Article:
Why the Holland Village robbery doesn’t make financial sense

Wow… so huge news. Someone successfully robbed a bank in Singapore and there’s going to be a manhunt. A manhunt as in a hunt for a criminal. This is really rare in Singapore. I mean, this is so rare that the first image for manhunt Singapore on Google returns me this:

Argghhh my eyes

Argghhh my eyes

Lots of people are commenting that the criminal got away with essentially free money since he managed to rob the bank in broad daylight with just a note. So let’s  use some calculations to determine how well the robber actually did.

Comparing the statistics of bank robbery

So according to The Straits Times, the robber made off with S$30,000. And the last time a similar robbery happened was in 2004 where a guy with a fruit knife(?!) made off with S$37,000.

American robbers actually do much worse, only getting $10,025 (S$13,518) on average, according to the FBI. They boast a higher success rate, however: 90% of attempted heists in America netted cash— compared to 66% in Britain.

With the data above, the Singaporean robber has actually made off with more than their average American counterparts.

Calculating the risk of bank robberies in Singapore

A person convicted of robbery can be punished with a jail term of between 2-10 years and caning.

Assuming we take an average of
1) Average jail term of: 6 years
2) Median salary of Singaporean: S$3,949 http://stats.mom.gov.sg/Pages/Income-Summary-Table.aspx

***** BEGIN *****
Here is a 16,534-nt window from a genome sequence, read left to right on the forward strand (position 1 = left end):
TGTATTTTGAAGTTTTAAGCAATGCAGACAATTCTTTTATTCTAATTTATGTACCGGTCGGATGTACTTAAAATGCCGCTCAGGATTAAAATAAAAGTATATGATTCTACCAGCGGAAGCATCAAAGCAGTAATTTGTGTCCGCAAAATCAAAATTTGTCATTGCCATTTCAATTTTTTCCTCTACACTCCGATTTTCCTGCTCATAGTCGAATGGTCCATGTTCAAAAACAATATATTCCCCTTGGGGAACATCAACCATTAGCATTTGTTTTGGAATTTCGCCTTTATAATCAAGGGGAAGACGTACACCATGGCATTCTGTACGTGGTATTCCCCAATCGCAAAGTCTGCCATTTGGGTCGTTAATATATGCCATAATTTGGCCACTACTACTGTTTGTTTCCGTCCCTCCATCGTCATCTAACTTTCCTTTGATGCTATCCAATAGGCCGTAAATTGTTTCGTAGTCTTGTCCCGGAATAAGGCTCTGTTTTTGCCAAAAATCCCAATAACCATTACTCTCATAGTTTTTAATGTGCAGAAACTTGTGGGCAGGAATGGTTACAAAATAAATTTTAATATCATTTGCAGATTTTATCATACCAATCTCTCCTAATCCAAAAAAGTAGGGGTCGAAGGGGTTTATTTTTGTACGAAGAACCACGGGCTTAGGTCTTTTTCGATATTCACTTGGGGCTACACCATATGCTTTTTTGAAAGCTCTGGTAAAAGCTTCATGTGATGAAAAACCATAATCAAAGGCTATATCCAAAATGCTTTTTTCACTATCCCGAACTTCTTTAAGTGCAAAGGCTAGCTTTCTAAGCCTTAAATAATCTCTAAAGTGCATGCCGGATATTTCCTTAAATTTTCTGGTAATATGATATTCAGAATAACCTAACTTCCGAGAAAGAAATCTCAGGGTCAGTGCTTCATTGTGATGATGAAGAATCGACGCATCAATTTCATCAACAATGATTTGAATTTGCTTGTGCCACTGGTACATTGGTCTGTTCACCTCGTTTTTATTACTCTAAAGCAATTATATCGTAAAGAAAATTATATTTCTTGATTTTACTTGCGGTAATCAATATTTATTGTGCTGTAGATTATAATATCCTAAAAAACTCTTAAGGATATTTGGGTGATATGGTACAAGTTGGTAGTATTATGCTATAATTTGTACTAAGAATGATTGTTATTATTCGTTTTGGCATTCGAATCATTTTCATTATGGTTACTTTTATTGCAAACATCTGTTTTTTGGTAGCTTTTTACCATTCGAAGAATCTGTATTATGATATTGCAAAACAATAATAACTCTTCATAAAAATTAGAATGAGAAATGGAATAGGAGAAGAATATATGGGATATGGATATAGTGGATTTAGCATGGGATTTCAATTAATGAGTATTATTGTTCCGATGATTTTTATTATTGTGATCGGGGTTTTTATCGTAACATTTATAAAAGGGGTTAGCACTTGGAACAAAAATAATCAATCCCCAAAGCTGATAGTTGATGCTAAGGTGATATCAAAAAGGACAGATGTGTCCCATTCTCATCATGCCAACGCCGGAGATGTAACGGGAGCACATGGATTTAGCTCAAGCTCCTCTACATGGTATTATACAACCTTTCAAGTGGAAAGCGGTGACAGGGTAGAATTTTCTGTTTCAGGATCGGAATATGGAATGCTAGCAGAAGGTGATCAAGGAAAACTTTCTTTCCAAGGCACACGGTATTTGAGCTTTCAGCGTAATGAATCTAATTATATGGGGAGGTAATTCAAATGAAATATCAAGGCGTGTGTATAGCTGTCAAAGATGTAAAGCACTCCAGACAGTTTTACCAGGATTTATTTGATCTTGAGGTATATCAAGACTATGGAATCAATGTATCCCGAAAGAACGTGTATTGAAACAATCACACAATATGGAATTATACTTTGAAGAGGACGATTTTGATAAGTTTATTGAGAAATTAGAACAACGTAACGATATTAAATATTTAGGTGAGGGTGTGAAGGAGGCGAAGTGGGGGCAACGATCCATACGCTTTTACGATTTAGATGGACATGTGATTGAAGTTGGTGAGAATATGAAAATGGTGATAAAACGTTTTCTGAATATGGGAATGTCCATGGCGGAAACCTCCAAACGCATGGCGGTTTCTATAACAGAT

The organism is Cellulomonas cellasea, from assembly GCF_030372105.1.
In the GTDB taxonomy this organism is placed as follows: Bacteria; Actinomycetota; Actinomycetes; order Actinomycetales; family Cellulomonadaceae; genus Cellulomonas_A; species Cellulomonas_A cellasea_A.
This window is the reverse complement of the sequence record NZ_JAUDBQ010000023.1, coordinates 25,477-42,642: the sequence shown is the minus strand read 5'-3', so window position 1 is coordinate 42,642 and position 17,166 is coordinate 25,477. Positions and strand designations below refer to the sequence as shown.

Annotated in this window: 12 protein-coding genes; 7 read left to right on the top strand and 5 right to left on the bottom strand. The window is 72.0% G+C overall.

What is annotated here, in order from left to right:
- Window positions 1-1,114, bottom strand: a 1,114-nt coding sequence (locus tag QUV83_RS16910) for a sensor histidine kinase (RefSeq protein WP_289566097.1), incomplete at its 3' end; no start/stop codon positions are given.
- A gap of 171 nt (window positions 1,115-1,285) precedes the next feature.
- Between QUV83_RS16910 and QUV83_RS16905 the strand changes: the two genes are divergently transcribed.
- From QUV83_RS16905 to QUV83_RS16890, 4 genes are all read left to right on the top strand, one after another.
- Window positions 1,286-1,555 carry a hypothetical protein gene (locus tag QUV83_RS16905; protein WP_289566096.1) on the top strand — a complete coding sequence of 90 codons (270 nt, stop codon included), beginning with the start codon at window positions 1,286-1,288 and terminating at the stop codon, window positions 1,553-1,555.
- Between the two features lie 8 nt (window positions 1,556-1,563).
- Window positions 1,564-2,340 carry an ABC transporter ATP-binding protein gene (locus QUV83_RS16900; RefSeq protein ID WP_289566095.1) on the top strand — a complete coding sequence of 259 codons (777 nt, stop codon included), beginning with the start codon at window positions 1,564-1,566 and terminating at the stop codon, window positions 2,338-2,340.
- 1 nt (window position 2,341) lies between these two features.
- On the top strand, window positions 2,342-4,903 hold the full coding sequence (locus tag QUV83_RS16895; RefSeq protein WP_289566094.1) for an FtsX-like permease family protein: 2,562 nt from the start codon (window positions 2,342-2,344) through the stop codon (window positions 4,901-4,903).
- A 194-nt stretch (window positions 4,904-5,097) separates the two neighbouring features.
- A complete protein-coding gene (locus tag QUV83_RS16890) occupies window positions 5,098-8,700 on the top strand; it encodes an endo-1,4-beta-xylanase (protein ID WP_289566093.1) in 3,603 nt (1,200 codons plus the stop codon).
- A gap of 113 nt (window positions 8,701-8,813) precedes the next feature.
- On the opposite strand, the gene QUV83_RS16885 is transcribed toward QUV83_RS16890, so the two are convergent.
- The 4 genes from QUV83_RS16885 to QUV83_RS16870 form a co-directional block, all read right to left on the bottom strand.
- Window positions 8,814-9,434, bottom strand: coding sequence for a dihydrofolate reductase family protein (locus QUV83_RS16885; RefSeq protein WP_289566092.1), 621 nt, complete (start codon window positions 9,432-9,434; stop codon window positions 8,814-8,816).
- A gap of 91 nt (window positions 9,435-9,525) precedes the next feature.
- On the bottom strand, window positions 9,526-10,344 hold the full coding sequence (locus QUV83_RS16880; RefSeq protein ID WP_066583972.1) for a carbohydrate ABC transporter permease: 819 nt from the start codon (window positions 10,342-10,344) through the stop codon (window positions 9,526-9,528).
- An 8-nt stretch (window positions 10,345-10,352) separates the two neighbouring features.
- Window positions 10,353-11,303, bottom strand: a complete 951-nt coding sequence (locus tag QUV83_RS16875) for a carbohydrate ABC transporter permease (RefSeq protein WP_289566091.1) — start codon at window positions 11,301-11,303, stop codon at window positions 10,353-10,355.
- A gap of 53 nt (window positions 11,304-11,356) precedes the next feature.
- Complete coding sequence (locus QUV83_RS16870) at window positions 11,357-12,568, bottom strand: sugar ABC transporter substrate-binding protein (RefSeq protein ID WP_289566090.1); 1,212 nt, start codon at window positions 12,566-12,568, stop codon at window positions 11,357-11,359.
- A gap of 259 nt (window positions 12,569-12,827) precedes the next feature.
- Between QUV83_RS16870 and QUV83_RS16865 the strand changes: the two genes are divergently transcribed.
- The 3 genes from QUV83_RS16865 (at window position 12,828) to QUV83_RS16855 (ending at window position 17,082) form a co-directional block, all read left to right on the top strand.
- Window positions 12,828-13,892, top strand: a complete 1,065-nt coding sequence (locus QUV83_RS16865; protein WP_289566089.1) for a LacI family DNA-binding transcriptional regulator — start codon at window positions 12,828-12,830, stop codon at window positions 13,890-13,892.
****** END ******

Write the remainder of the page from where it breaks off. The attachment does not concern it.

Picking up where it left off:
3) Chance of getting caught: 50% (The 2004 robber wasn’t caught, I’ll assume the 2016 one will get caught)

That’s an opportunity cost of 6 x 12 x $3,949 x 50%= S$142,164

Cost benefit analysis

This is one instance where crime literally doesn’t pay off.

To put it in context, S$30,000 is:
1) less than 8 months of work at median pay
2) less than the cost of a 5-star hotel wedding banquet
2) less than the down-payment for a HDB flat.

And the potential risk of S$142,164 far outweighs the possibility of money gained.

Sidenote: Should banks install better security?

There are cool gadgets out there that make it harder for the men in masks to rob banks. There’s a tech that can drive up metal screens using compressed air that will seal off the bank teller and money in half a second.

But since they cost a hefty S$6000 per bank teller, installing just five will be more than the average loss from a robbery. None of the bank robberies in Singapore resulted in fatalities or injuries so there isn’t a question of protecting the teller from harm.

In conclusion, don’t rob banks.

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